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The Norton Anthology of World Literature Volume B

17 Nov

Assignment: Read in The Norton Anthology of World Literature Volume B:

Finish Dante’s “Inferno,” Cantos pages I-V, pages 392-409. (Roughly 18 pages)

Submit Journal # 5  (saved as your initials and Journal 5) by 11 p.m. Monday, November 21, 2016. 

No Late journals will be graded.  (Remember: Canvas considers 11 p.m. LATE!!)

Journal #5 Assignment: Title: Cantos 1 – 5

For this journal entry, you will be addressing these five areas:

  1. How old is the character Dante at the beginning of the story?  Do you agree with his suggestion that this is the point when temptation is greatest?  Or is there another time in life when we are more likely to lose our way?
  • Do you agree that humans are “lost” without a spiritual guide in this world?  What about the irony of Dante’s choosing a pagan poet, one who lived before Christ was born, and therefore cannot have been “saved”?
  • How are the cowards punished in Canto III?  Does “the punishment fit the crime”?
  • In Canto IV Dante is welcomed and accepted by some of the best writers in human history.  Would you agree with those who accuse him of sinful pride?
  • Write your observations on the personal responsibility (ethical decision-making) or social responsibility (civic responsibility. Use a specific example from Cantos 1-5.

 

 

 

 

 

 

 

 

 

 

Remember the Guidelines for the Journal Entries:

  • Follow correct MLA (heading, header, double-spaced, Times New Roman 12 point font, and title: Journal Entry #).  Please go to Announcementsto the posting entitled “MLA, Incorporating Quotes, Norton Lit Guide” to review MLA formatting and in-text citations or for help incorporating quotes correctly.Remember to change the header to Times New Roman 12 point font.
  • 1 ½ – 2 pages
  • Three (3) quoted statements are required. (The quotes may not be from the head notes—the biographical information before the author’s work.  Points will be deducted for quoting from the head note and not the work). Please quote as follows:

 

 Virgil tells Dante the Pilgrim, “ ‘ Do not fear, the journey we are making / none can prevent:  such power did decree it’” ( 8. 104-05). *Use a space slash space to show where the verse ends.  Use double and single quotes if you are quoting a quote—make sure to double check if you are quoting a quote or not.  Finally, use canto number and lines of the poem for correct MLA in-text citation. Notice where the periods are placed: one after the canto number and at the end of the parentheses. Also make sure to explain the connection of the quote to your point.  The above example does not do that.  Do not begin a paragraph with a quote and do not end with a quote.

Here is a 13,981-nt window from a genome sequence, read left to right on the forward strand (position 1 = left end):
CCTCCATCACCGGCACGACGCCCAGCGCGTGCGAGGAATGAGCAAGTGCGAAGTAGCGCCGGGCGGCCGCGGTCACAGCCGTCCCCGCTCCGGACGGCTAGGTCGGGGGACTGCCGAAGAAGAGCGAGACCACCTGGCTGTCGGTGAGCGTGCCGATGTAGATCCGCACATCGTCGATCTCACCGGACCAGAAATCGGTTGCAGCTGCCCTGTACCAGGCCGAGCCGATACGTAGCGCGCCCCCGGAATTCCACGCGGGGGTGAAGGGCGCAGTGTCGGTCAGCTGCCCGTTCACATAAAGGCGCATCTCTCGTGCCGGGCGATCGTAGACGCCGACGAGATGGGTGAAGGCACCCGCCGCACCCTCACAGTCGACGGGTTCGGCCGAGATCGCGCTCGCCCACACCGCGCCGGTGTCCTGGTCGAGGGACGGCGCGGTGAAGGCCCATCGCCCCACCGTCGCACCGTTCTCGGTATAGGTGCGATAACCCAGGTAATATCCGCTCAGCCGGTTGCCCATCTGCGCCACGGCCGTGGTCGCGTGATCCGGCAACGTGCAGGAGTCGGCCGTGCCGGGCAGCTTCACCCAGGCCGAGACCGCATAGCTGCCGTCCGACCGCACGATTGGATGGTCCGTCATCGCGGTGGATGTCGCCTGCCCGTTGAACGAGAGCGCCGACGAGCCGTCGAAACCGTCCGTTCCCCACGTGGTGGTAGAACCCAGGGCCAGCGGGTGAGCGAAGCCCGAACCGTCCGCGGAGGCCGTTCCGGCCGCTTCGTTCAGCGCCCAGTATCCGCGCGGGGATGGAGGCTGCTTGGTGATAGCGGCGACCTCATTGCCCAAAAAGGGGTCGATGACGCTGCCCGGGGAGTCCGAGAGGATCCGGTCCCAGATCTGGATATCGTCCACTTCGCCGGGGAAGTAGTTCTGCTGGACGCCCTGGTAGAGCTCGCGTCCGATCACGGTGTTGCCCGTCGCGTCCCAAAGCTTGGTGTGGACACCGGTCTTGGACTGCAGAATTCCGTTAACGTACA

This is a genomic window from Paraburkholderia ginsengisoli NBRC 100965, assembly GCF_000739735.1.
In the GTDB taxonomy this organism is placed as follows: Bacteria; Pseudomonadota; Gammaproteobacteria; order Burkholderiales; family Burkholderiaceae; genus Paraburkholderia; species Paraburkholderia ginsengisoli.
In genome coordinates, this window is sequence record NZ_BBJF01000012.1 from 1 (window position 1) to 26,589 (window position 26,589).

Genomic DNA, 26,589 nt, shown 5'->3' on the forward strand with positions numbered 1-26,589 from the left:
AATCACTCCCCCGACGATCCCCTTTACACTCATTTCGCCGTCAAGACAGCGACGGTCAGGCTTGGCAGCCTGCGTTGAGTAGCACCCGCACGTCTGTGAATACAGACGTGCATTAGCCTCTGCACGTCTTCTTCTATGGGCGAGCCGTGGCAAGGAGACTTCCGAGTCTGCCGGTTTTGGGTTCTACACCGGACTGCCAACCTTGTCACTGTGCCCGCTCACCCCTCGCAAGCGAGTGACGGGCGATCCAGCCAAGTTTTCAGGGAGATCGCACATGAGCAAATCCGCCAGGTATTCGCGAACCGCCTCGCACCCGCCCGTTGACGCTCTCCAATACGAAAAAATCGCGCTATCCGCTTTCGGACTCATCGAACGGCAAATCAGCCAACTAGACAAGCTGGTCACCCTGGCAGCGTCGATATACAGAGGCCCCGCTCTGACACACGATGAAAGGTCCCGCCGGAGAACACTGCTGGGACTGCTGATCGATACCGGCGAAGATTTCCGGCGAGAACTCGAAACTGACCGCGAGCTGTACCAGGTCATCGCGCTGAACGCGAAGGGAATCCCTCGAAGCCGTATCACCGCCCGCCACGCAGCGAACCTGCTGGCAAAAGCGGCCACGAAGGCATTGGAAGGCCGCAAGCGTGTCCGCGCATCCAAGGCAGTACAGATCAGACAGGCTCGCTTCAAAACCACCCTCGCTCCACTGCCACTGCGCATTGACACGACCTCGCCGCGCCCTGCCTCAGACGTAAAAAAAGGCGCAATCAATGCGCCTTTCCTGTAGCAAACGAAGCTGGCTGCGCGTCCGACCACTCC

•  Late journals will NOT be graded.  You should use your journal to explore your responses to the readings and discussions in the class. Use your writing as a tool to help you discover what you think.
  • Again, although you should read the author’s head note (background information before work), you should not address any of that information in your journal entry. Journal entries are to analyze the author’s writings.
  • Work Cited needed.  The example is at the end of this assignment.

 

Unacceptable Journal Writing and What to Avoid:

  • Commenting on author’s head note information
  • Summarizing the work
  • Plot summaries
  • Not having quotes
  • Superficial analysis not supported by concrete details (no quotes) (or reverse: quotes, but no analysis)
  • Plagiarism
  • Grammar interferes with the understanding of meaning
  • Writing a personal essay about yourself (Responses should be to ideas in the literature.)
  • Statements of your personal taste in reading (I like it/didn’t like it, didn’t interest me.)
  • Statements of your personal challenges (The reading was difficult/didn’t understand it.)
  • Do not write anything that you do not want shared with the instructor or with members of the class.
  • Do not write vulgarities or obscenities.
  • DO NOT find a library book or website on the reading and copy and paste from it. Your work should be your own.

Final Comments: Entries reveal that you have engaged in thought provoking dialogue that elaborates and extends the discussion of the literature.   Late journals will not be graded.  Journals will be graded on a scale of 1-100. 

The following is an attempt at the Works Cited page; however, Canvas does not keep the Word format, so make sure you follow correct MLA: double space, align left, handing indention. The YouTube video addresses this formatting.

Work Cited

 

Alighieri, Dante.  Inferno. Trans. Mark Musa.  The Norton Anthology of 


World Literature. Gen. ed. Martin Puchner. 3rd ed. Vol. B. New York: Norton,

  • 392-511. Print.

 

 

 
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Posted by on November 17, 2016 in academic writing, Uncategorized

 

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